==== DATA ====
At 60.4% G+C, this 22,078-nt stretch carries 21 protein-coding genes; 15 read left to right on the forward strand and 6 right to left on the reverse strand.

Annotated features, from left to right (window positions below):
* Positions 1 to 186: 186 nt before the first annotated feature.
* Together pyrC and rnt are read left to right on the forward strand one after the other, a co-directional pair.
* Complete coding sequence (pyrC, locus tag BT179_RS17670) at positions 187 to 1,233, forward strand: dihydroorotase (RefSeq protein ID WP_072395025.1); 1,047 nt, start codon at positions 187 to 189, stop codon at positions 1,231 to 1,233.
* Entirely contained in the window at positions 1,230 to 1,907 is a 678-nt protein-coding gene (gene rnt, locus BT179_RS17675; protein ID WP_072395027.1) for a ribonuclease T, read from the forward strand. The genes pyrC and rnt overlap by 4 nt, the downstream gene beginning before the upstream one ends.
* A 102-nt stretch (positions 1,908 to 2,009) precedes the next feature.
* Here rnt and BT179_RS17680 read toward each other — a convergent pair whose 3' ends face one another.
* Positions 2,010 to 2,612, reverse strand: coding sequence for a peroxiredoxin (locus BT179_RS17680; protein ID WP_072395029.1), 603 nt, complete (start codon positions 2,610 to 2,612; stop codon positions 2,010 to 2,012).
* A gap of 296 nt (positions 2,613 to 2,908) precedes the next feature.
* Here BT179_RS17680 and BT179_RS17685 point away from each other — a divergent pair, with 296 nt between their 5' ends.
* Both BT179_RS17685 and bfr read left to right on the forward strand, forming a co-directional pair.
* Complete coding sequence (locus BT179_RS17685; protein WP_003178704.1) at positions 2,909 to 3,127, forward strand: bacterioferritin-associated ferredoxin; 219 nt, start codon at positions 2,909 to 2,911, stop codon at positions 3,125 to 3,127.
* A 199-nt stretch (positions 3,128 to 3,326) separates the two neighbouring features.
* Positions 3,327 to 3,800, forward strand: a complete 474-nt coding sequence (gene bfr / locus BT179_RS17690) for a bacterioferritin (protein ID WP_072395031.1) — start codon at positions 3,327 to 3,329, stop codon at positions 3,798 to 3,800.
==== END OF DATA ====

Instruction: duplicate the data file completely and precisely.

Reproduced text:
At 60.4% G+C, this 22,078-nt stretch carries 21 protein-coding genes; 15 read left to right on the forward strand and 6 right to left on the reverse strand.

Annotated features, from left to right (window positions below):
* Positions 1 to 186: 186 nt before the first annotated feature.
* Together pyrC and rnt are read left to right on the forward strand one after the other, a co-directional pair.
* Complete coding sequence (pyrC, locus tag BT179_RS17670) at positions 187 to 1,233, forward strand: dihydroorotase (RefSeq protein ID WP_072395025.1); 1,047 nt, start codon at positions 187 to 189, stop codon at positions 1,231 to 1,233.
* Entirely contained in the window at positions 1,230 to 1,907 is a 678-nt protein-coding gene (gene rnt, locus BT179_RS17675; protein ID WP_072395027.1) for a ribonuclease T, read from the forward strand. The genes pyrC and rnt overlap by 4 nt, the downstream gene beginning before the upstream one ends.
* A 102-nt stretch (positions 1,908 to 2,009) precedes the next feature.
* Here rnt and BT179_RS17680 read toward each other — a convergent pair whose 3' ends face one another.
* Positions 2,010 to 2,612, reverse strand: coding sequence for a peroxiredoxin (locus BT179_RS17680; protein ID WP_072395029.1), 603 nt, complete (start codon positions 2,610 to 2,612; stop codon positions 2,010 to 2,012).
* A gap of 296 nt (positions 2,613 to 2,908) precedes the next feature.
* Here BT179_RS17680 and BT179_RS17685 point away from each other — a divergent pair, with 296 nt between their 5' ends.
* Both BT179_RS17685 and bfr read left to right on the forward strand, forming a co-directional pair.
* Complete coding sequence (locus BT179_RS17685; protein WP_003178704.1) at positions 2,909 to 3,127, forward strand: bacterioferritin-associated ferredoxin; 219 nt, start codon at positions 2,909 to 2,911, stop codon at positions 3,125 to 3,127.
* A 199-nt stretch (positions 3,128 to 3,326) separates the two neighbouring features.
* Positions 3,327 to 3,800, forward strand: a complete 474-nt coding sequence (gene bfr / locus BT179_RS17690) for a bacterioferritin (protein ID WP_072395031.1) — start codon at positions 3,327 to 3,329, stop codon at positions 3,798 to 3,800.